FP activity in vacuo recovers with water vapour but not with nitrogen or oxygen
Quantification of the effect of vacuum pressure on GFP fluorescence intensity
The integration of light and electron microscopes heralds a new era for high-precision correlative microscopy, where both light and electron signals are recorded in situ from a single specimen. We have demonstrated that standard FPs (GFP, YFP, mCherry) can be preserved in-resin in a state that is active in vacuum. However, we found that the vacuum affects the photophysics of GFP in several ways. First, we observed a drop in fluorescence intensity as the vacuum pressure decreases due to extraction of water from the sample, and which can be reversed by re-introducing water into the system at partial vacuum pressure or atmospheric pressure. Second, we show that although fluorescence intensity is reduced at a partial pressure of 200 Pa (created using water vapour), the FP intensity is remarkably stable and resistant to photobleaching during imaging. Finally, we show that holding IRF sections in vacuum leads to very minor losses in fluorescence over time.
On a practical level, our experiments define a strategy for correlative imaging in the integrated microscope. Fluorescence imaging should be performed at ILSEM chamber pressures of 40 to 200 Pa, with partial pressure created by water vapour rather than nitrogen gas. Electron imaging should be performed in high vacuum to minimise scattering of electrons and maximise contrast from the IRF sections. FP intensity recovers when the vacuum pressure is increased to 200 Pa in the presence of water vapour, enabling repeated cycles of fluorescence microscopy and electron imaging on the same sample. Using this workflow, it is possible to sequentially image an area of interest for fluorescence and electron signals, before moving the specimen to acquire light and electron images from a new region of interest. Since the effect of time under vacuum on fluorescence intensity is minor, the same sample can be left in situ for several days for complex or large area imaging experiments.
Although we have shown that the extraction of water affects FP activity, it is difficult to determine the exact molecular mechanism underlying the reduction in FP intensity with reducing vacuum pressure. It is not likely to be caused by unfolding of the FP itself since the effect is reversible, and it is known that gas phase rGFP ions remain folded and stable under vacuum . The reduction in FP intensity may be directly caused by the removal of the resident water molecules surrounding the chromophore, which has been shown to inactivate gas phase rGFP under vacuum . It is also possible that the effect is indirectly caused by alteration of pH upon removal of water molecules from the FP microenvironment, to which FPs are highly sensitive . The situation may be further complicated by the removal of reactive oxygen species from the chromophore by the vacuum, thus reducing damage to the chromophore over time , which could explain the observed stability and resistance to photobleaching.
Dissecting the molecular mechanism of the FP response to vacuum in cells in IRF samples will be inherently problematic. In comparison to photophysical studies in vacuum of isolated GFP molecules as crystals  or in the gas phase [19, 23, 24, 25], GFP in resin-embedded cells will be affected by a complex unquantifiable microenvironment created by the interplay of protein folding, the biochemistry of the cellular location, aldehyde cross-linking of proteins, uranyl acetate binding, solvent extraction of water and macromolecules, and resin-macromolecule interactions. For now, our approach has been driven by the need to understand in vacuo FP imaging on a ‘systems’ level, and the practical implications for integrated imaging using FPs as dual-modality probes. Indeed, it will be interesting in the future to examine the vacuum response of new iterations of FPs that withstand fixation, leading to improved electron contrast whilst maintaining FP activity .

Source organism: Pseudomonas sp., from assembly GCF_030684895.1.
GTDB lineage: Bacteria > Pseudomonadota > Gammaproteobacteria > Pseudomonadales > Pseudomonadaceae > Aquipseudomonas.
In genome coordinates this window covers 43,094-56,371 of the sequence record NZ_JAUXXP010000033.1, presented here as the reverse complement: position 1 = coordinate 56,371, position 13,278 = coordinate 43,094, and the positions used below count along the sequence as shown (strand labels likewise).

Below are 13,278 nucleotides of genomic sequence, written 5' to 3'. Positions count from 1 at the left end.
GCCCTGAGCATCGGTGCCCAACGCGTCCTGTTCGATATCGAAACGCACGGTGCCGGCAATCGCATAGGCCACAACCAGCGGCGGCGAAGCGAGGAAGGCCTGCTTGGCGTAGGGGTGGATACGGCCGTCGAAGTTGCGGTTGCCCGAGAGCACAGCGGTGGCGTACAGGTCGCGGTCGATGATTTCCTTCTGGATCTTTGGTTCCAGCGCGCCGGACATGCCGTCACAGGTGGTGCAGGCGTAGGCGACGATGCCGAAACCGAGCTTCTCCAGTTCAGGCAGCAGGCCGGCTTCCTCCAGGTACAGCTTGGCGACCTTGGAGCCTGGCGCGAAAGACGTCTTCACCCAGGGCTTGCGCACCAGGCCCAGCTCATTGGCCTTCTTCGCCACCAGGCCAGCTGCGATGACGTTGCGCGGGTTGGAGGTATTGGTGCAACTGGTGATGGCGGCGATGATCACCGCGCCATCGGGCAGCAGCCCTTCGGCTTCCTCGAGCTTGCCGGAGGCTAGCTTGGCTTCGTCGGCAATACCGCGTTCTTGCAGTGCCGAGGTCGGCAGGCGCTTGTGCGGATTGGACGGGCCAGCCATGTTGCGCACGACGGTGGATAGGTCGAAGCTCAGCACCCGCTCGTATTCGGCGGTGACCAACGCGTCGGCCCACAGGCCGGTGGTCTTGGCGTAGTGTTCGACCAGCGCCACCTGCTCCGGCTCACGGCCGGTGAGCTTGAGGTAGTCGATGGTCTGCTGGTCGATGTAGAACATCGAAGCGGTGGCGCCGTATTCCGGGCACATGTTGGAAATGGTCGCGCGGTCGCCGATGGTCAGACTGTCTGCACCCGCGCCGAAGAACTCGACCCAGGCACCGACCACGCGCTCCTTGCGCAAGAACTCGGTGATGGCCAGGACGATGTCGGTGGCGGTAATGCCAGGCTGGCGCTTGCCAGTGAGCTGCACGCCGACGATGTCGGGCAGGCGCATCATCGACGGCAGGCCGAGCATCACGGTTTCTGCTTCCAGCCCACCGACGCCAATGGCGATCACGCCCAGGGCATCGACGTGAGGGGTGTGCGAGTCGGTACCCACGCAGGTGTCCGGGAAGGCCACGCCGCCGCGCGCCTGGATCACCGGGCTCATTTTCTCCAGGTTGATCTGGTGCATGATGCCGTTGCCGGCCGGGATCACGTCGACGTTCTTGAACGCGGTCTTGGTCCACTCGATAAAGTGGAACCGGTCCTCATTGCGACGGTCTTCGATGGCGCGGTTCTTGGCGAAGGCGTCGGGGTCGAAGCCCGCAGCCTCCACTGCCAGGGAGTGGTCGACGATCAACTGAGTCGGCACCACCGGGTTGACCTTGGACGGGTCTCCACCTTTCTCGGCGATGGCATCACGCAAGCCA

Finally, it is interesting to consider that modulation of FP emission is the core concept of localisation-based ‘super-resolution’ light microscopy techniques including PALM and STORM . It would be a logical step to investigate whether the modulation of FP emission by vacuum pressure could be used to incorporate subdiffraction light microscopy into the ILSEM, which could lead to correlation of FP-labelled proteins to cellular structures with a precision in the order of 10 nm. This resolution would be sufficient to localise proteins to trafficking vesicles and membrane domains without the need for antibodies, in a single ‘multi-colour’ integrated microscope system.
Materials and methods
Cell culture, constructs and transfection
Human cervical cancer epithelial HeLa cells were obtained from the American Type Culture Collection (ATCC, CCL-2). Cells were maintained in DMEM supplemented with 10 % fetal bovine serum in 10- or 15-cm tissue culture dishes. PKCε was kindly provided by Peter J. Parker (London Research Institute, UK). EGFP-PKCε was made as previously described . Cells were transfected with 0.5 μg DNA (for 3.5 cm MatTek dishes) of each construct using Lipofectamine LTX and PLUS reagent (Invitrogen, Life Technologies Ltd, Paisley) in OPTIMEM medium (Gibco, Life Technologies Ltd., Paisley). The transfection mix was added to the cells in antibiotic-free medium. Microscopy and/or fixation was performed 18–24 h after transfection. Alternatively, HeLa cells were infected with vaccinia virus encoding YFP-A3  at a multiplicity of infection (MOI) of 2 in serum-free DMEM. Infected cells were fixed at 18 h post-infection for downstream processing.